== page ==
THE HERITAGE of WAR
Seldom if ever since the days of Elizabeth had England thrilled with such pride as in the closing years of the Great War for Empire. In 1760 the vigorous, young George III ascended to the throne and confirmed once again the Hanoverian succession. And in 1763 the Peace of Paris, even though it brought England less than some would have liked, confirmed the possession of a great new empire spanning the globe. Most important, the Peace of Paris effectively ended the French imperial domain in North America. This in turn influenced the future development of the sprawling region between the Appalachian Mountains and the Mississippi River and from the Gulf of Mexico to Hudson's Bay. The maturing mainland colonies began to experience dynamic agricultural and commercial growth that enormously increased their importance to the British economy. Yet the North American colonies remained both extraordinarily diverse in composition and outlook and peculiarly averse to cooperative efforts. That they would manage to unify themselves and declare independence in 1775 was indeed surprising.
In 1763 the colonists shared in the ebullience of patriotism generated by the great victory over the French. But the moment of euphoria was all too brief. It served to mask festering resentments and new problems that were the heritage of the war. Underneath the pride in the British Empire an American nationalism was maturing. Ben Franklin foresaw a time, he said, when the capital of the British Empire would be on the Hudson instead of the Thames. Americans were beginning to think and speak of themselves more as Americans than as English or British. With a great new land to exploit, they could look to the future with confidence.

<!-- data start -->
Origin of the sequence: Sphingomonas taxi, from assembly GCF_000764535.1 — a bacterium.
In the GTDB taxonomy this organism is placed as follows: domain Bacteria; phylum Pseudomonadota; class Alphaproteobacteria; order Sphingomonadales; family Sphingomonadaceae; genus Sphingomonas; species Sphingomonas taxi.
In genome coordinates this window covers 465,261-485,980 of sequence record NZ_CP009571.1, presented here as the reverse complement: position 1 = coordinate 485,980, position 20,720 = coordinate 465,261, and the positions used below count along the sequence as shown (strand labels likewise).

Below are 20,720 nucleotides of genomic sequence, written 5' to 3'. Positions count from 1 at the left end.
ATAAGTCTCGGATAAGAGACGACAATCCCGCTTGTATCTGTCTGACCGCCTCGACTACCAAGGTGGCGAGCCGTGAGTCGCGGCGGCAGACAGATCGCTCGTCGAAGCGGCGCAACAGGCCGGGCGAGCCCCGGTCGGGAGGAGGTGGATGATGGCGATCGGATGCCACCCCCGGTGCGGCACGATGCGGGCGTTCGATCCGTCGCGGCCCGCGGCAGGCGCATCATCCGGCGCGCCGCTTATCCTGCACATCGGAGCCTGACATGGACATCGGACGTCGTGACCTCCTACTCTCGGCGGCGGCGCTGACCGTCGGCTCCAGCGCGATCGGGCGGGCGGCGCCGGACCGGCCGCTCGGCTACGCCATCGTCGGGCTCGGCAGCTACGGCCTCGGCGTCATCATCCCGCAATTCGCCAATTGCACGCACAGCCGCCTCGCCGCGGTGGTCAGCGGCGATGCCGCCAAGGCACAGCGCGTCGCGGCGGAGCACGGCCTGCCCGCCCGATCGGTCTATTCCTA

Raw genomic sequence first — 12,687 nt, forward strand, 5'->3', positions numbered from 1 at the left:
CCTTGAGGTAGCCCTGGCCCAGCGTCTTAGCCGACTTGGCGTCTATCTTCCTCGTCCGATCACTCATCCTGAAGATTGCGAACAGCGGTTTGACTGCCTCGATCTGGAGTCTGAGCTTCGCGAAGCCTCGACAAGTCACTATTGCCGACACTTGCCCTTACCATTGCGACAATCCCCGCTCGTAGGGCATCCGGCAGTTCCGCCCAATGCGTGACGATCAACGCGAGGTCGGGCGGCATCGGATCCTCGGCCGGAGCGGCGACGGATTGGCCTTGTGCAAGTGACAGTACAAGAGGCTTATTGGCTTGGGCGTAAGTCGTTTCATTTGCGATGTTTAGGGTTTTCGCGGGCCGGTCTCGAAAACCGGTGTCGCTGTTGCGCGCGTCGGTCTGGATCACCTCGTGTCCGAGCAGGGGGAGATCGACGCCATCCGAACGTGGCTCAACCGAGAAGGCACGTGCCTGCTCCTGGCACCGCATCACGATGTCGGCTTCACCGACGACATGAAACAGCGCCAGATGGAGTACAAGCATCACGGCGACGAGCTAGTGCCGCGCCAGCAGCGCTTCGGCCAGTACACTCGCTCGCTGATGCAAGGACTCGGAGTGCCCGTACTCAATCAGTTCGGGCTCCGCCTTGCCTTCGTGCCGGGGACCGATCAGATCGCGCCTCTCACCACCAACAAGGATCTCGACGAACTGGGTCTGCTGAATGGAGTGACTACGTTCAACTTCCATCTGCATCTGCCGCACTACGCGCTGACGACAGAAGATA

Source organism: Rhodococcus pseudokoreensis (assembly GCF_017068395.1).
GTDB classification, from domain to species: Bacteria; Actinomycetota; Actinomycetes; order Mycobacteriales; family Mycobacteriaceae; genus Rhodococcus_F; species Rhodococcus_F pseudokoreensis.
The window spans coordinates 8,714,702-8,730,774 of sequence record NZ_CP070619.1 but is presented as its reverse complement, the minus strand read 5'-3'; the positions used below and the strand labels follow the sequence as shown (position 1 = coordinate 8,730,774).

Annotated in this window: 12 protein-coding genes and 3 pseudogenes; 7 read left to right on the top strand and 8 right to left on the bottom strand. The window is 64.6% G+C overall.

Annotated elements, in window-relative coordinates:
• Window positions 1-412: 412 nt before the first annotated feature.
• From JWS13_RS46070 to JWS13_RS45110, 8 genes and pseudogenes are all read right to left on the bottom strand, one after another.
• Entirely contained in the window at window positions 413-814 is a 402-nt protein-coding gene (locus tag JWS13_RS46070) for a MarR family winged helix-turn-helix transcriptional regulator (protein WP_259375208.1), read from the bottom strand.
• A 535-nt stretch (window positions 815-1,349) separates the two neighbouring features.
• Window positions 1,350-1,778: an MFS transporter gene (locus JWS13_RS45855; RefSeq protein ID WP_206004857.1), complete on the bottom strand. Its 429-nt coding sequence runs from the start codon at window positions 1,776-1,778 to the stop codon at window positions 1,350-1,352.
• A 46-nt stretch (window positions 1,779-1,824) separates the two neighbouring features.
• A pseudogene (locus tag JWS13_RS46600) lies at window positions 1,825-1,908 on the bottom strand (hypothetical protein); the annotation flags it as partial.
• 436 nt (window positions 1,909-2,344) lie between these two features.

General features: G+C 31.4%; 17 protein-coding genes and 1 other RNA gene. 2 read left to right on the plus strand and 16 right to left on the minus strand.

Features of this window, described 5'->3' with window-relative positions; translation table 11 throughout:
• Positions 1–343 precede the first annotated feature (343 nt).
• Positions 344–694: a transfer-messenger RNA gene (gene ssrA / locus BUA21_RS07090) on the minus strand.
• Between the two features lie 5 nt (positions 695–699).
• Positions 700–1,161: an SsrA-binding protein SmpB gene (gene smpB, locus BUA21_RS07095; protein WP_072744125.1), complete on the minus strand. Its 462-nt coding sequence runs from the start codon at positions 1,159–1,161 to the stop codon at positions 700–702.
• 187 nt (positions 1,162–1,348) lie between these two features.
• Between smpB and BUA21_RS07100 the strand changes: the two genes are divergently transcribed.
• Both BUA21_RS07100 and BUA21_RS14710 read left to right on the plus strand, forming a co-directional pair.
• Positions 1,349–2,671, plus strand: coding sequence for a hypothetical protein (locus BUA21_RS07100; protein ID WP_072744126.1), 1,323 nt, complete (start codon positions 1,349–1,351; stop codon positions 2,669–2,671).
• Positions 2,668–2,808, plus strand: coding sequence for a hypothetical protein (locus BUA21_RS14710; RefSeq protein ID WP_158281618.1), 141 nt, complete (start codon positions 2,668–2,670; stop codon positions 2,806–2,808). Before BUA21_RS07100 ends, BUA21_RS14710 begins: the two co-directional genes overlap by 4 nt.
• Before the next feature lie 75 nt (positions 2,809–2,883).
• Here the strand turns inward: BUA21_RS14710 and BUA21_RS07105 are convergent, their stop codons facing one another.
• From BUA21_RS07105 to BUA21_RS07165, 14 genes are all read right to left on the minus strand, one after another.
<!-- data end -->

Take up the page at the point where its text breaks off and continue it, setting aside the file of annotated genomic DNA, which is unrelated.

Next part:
Many Americans had a new sense of importance after starting and fighting a vast world war with such success. Some harbored resentment justified or not, at the haughty air of British soldiers and slights received at their hands, and many in the early stages of the war lost their awe of British soldiers, who were at such a loss in frontier fighting. One Massachusetts soldier expressed some puzzlement that he should be expected to "stand still to be shot at" in the field rather than take cover.
Recent studies of the Seven Years' War reveal that many Americans became convinced as well of their moral superiority to their British allies. Ninety percent of the New England provincial soldiers were probably volunteers, and most of them were sons of moderately prosperous and tenaciously pious farm families. The proportion of volunteers was lower in New York and much lower in Virginia until pay rates and bounties were raised in a successful effort to boost recruitment.